5 hacks to research a company with only 30 mins daily
I share my schedule as a 9-5 worker who invests
I've been lucky to be financially free before age 30.
And I did it by investing in stocks... While still working 9-5. The secret? Learning how to allocate my TIME to research the companies I invest in.
Quick back story: Recently I got over a dozen DMs on twitter from followers.
The #1 common question?
They wanted me to share my daily schedule with them. I found it funny. Turns out, they were interested in how I find time to invest and research my companies given I work in a 9-5 job.
I guess the better question to answer here would be:
"How do I allocate my time so that I can research companies?"
That's what I'll answer here.
But before that, in case you are curious... here's what my daily schedule looks like on a weekday and weekend:
7am wake up. meditation
8am commute to work (listen or read some investing stuff)
9-10am Lift weights
10am-7pm day job
7pm-10pm dinner, meet friends and family, commute home
10-11pm: shower, wind down, some light reading and research
As you can tell... I spend little time on research during the weekdays. This is because my 9-5 job takes up almost all my time. But weekends is where I focus more. Here's roughly how I spend my Sat and Sun:
Lift weights (1 hour morning)
Reading and company research (2 hours)
Writing my own thesis and notes (1-2 hours)
That's about 4 hours of deep work per day.
The rest of it I spend with family and friends. Relaxing and enjoying life. Now that we've got that out the way...
Here's 5 simple hacks I personally use to research companies, with only 30 mins per day:
1. Focus on primary information sources first.
Primary sources of information are:
- annual reports
- earnings transcripts
- CEO interviews
Why do I focus on this? Because I have limited time.
So I have to decide what to focus on and what to pass on. I focus on the primary information because it's more accurate. It helps me form my own judgments. This helps me get the info I need...without being overwhelmed by articles, analyst research reports etc.
I still read those... but only after I have consumed the primary info
2. Match task to time
This is my secret for researching companies despite a packed schedule.
If I'm eating dinner alone and I know I will take 30 minutes for this... I listen to a CEO interview that I know will take roughly that time.
If I'm commuting to work... I will read the earnings transcripts or a longer deep dive article by someone else covering the company.
I even listen to stuff when I'm washing the dishes!
That's how I continually "find" time to research a company.
3. Find Fintwit detectives
This is actually the biggest benefit of Fintwit...
I can get research on a company by other shareholders of the company who do the digging. For example: Peloton is a company I follow. So I follow someone like Bob Treemore on Twitter and add him to my list. Doing so allows me to get up to date facts on a company... Which I will not have the time to do so.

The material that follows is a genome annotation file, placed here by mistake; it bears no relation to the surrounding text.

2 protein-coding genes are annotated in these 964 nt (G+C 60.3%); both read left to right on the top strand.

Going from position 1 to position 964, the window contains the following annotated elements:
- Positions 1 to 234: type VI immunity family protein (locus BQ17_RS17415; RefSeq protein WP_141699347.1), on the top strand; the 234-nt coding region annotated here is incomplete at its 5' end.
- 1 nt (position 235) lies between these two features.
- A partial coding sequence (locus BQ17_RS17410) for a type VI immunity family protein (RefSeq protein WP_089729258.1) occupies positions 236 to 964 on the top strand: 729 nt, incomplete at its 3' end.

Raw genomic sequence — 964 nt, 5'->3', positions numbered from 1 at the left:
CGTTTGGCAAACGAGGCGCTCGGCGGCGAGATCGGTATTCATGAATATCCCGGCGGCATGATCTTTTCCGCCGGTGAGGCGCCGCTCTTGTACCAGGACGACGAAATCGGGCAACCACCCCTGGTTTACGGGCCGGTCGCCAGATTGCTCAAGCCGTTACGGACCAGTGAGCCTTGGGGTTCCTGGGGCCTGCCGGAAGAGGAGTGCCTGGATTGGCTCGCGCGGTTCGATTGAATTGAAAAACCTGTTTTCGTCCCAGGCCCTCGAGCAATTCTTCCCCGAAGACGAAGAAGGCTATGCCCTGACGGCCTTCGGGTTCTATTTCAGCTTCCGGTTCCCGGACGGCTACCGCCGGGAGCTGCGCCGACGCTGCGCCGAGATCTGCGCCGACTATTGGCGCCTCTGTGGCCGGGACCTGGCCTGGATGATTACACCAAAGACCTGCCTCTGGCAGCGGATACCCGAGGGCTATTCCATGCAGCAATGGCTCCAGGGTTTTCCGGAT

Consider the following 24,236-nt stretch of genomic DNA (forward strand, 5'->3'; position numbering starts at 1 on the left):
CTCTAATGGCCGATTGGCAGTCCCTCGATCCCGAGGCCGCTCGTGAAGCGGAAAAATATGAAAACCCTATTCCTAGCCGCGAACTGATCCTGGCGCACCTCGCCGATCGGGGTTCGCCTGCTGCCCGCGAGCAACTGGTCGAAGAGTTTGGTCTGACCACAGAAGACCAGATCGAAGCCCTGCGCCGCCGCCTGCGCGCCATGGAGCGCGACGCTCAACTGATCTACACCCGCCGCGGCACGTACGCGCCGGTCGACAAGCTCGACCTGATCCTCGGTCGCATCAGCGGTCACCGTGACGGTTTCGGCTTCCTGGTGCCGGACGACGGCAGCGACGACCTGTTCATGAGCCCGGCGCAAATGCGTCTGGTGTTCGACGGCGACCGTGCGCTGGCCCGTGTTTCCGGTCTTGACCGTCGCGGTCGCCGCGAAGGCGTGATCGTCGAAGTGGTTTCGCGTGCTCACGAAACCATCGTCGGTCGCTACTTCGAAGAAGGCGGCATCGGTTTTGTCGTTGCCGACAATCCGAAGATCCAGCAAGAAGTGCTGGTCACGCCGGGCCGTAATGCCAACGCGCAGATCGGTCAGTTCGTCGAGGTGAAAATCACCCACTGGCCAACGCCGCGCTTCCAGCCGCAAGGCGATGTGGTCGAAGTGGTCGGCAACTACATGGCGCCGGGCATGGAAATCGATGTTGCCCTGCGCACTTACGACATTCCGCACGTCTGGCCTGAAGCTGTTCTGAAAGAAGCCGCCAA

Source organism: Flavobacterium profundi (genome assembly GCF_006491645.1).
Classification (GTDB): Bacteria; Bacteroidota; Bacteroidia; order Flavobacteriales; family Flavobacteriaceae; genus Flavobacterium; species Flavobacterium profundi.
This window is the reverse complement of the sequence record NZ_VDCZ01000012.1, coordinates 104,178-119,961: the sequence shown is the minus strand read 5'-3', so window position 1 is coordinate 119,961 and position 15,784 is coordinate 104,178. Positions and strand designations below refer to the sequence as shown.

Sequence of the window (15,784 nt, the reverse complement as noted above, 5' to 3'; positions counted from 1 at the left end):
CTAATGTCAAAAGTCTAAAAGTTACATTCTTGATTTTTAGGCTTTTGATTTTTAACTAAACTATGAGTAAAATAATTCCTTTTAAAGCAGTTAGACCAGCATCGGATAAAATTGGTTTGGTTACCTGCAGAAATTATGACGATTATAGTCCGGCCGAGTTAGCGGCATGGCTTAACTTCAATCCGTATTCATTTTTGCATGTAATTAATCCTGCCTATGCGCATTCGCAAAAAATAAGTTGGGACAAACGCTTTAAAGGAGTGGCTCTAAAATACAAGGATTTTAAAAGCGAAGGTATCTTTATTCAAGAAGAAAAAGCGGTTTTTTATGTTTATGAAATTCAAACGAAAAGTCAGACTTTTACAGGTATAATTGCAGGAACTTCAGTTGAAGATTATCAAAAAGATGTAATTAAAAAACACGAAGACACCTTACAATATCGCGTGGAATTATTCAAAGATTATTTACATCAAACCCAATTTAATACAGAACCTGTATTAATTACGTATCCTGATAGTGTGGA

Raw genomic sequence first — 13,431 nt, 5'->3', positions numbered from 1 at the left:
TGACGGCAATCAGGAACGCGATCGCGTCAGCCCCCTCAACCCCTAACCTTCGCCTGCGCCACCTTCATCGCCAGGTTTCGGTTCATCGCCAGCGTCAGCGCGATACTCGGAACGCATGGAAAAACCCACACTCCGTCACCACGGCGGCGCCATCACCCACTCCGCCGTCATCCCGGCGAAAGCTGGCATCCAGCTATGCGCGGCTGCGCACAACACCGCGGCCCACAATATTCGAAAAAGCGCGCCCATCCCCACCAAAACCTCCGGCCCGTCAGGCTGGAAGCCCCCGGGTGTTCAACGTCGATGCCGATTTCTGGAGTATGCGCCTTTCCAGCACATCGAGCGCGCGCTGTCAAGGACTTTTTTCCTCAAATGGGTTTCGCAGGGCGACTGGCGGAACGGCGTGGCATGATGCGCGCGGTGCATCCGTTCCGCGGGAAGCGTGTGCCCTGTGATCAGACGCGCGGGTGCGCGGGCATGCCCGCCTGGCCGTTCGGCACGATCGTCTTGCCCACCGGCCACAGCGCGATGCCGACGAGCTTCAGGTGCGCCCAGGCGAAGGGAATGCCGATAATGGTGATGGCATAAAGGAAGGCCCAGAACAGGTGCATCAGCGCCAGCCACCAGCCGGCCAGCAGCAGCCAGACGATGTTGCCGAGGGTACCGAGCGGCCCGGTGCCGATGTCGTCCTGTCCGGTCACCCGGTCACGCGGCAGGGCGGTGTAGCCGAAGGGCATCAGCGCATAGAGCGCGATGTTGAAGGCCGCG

Caveat here is that:
I only do this step after I completed my primary research as mentioned above. I do this so it doesn't colour my judgment or influence me.
4. Use tools to do the job
I use pocket so I can read earnings transcripts on my phone in a readable way. And I can make highlights of stuff that stand out to me. So I can extract them later and make notes.
I use Otter.ai to transcribe CEO interviews that don't have transcripts. This allows me to read them when I'm on the commute to work. Since I read faster than I listen... This helps me learn about a company with these small pockets of time.
5. Take starter positions to get skin in the game
This doesn't really help you save time in any way. But I found this is a good kick in the butt. If I just set a goal to learn more by reading annual reports... I usually get lazy and procrastinate.
How do I overcome that?
I buy a small % of the company just to get skin in the game... So it changes my mentality. It can be as small as 0.5-1% of my total portfolio, or even less. Or even just buy 1 stock.
It makes me feel vested. I become more energized to research the company. I pay more attention. And I focus better. This changed the way I read and listen to the interviews and transcripts.
It has helped me research my stocks better in a short time.
I need your quick help!
Over the last few weeks, I’ve been writing blog posts based around questions that I think would be useful to new investors. But honestly, sometimes I don’t know whether it’s even helpful.
And it can be pretty lonely.
So I want to make this more useful for you - By writing answers to real questions, challenges, and doubts you have around investing. If you’re reading this, please do take 1 minute to help me fill up this quick survey by clicking on this link here.
It only takes less than 1 minute to fill up. And I plan to start answering some of these questions in upcoming blog posts starting next week!